Solitary cystic cerebellar metastasis in a patient with invasive transitional cell carcinoma of the bladder

Academic Article


  • Transitional cell carcinoma of the bladder (TCC) represents nearly 90% of genitourinary malignancies and typically presents with locally invasive symptoms. Metastasis to the central nervous system (CNS) is uncommon occurring in <5% of patients. When present, metastatic lesions are typically solid, isolated and located in the cerebrum. We report a case of a patient with a history of TCC who presented with lethargy and ataxia and was found to have a solitary cystic cerebellar lesion consistent with metastatic disease. Unfortunately, the prognosis for patients with TCC and CNS metastases is poor. Treatment options include debulking surgery, whole brain radiation, stereotactic radiosurgery and chemotherapy. Unfortunately, treatment may not appreciably extend survival and care is often supportive in previously reported cases. Though uncommon, TCC can metastasise to the CNS and should be considered in the differential diagnosis of patients, particularly those who were treated with aggressive surgery or combination chemotherapy previously. Copyright 2014 BMJ Publishing Group. All rights reserved.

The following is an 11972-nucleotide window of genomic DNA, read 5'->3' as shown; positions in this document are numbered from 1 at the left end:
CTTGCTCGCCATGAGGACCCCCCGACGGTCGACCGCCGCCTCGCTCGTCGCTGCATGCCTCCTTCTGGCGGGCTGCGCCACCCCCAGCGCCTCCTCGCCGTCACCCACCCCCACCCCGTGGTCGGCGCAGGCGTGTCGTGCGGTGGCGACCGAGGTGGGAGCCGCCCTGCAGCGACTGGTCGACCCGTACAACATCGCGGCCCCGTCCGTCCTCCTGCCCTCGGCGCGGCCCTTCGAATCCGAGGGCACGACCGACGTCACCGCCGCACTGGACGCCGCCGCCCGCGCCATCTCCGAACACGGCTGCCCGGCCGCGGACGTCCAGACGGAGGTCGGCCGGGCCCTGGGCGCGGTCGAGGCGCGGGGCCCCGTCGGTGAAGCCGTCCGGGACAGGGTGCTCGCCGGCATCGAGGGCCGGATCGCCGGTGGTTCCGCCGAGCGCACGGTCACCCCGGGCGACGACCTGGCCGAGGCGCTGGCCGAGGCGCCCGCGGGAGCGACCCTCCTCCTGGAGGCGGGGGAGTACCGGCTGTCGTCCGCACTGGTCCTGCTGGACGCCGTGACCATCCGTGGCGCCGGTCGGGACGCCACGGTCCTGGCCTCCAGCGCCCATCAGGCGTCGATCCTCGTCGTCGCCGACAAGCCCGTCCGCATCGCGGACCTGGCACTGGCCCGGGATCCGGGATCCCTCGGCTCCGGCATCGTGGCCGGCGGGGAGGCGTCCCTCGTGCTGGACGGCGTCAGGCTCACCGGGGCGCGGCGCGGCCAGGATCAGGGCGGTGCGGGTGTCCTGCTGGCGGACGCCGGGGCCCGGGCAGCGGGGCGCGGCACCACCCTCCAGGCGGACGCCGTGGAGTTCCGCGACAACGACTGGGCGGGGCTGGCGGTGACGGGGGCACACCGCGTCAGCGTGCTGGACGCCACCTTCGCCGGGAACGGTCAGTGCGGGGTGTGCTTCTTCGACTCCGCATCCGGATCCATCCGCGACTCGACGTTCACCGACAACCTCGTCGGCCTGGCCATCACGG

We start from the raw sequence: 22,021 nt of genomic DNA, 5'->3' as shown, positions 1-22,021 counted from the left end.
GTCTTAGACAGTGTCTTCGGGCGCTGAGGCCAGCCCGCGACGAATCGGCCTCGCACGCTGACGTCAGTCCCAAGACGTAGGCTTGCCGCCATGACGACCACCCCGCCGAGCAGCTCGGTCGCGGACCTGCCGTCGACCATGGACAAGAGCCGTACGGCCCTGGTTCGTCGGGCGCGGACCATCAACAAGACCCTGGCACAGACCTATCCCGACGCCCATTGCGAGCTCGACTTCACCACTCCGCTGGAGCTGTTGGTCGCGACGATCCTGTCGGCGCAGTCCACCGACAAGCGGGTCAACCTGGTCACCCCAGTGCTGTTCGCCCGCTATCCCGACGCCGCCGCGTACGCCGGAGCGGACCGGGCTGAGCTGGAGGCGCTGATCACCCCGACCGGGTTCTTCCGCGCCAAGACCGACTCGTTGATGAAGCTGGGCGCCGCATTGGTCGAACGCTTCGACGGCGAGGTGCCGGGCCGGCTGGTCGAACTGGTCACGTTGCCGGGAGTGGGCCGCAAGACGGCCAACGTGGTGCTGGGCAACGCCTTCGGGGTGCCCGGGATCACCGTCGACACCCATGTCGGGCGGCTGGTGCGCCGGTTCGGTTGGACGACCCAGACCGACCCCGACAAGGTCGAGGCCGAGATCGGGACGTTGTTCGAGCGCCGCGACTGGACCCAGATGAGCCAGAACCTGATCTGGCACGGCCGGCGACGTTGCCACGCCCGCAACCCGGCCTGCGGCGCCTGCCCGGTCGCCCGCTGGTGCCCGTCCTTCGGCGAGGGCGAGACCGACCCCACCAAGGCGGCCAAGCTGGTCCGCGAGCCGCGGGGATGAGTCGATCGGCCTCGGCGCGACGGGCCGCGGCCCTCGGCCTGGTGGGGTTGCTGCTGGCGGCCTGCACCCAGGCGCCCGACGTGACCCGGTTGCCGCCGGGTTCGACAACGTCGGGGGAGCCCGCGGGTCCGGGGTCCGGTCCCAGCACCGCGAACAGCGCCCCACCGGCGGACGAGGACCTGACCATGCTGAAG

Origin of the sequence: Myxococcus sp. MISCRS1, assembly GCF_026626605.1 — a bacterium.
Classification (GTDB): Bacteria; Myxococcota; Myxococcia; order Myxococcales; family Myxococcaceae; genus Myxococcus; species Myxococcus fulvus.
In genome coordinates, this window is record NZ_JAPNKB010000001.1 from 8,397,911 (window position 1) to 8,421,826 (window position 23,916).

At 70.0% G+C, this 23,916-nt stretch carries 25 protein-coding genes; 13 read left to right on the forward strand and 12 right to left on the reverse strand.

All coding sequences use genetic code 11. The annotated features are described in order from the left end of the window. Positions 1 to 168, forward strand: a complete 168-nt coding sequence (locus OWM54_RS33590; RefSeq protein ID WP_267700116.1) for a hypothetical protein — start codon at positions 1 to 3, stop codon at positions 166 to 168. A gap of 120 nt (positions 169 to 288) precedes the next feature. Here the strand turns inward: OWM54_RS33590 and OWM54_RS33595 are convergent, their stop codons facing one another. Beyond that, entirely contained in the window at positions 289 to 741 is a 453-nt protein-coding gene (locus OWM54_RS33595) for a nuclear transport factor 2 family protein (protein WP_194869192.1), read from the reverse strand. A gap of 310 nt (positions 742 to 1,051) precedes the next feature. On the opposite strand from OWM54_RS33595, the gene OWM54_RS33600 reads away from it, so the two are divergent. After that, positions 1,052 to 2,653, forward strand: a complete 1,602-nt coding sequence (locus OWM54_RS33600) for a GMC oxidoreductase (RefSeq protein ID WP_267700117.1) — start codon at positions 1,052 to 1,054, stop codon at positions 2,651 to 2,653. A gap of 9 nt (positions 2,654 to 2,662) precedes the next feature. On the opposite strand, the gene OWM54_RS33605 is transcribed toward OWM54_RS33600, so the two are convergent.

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  • BMJ Case Reports  Journal
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    Author List

  • Vaa B; Kohli M; Price KA; Swetz KM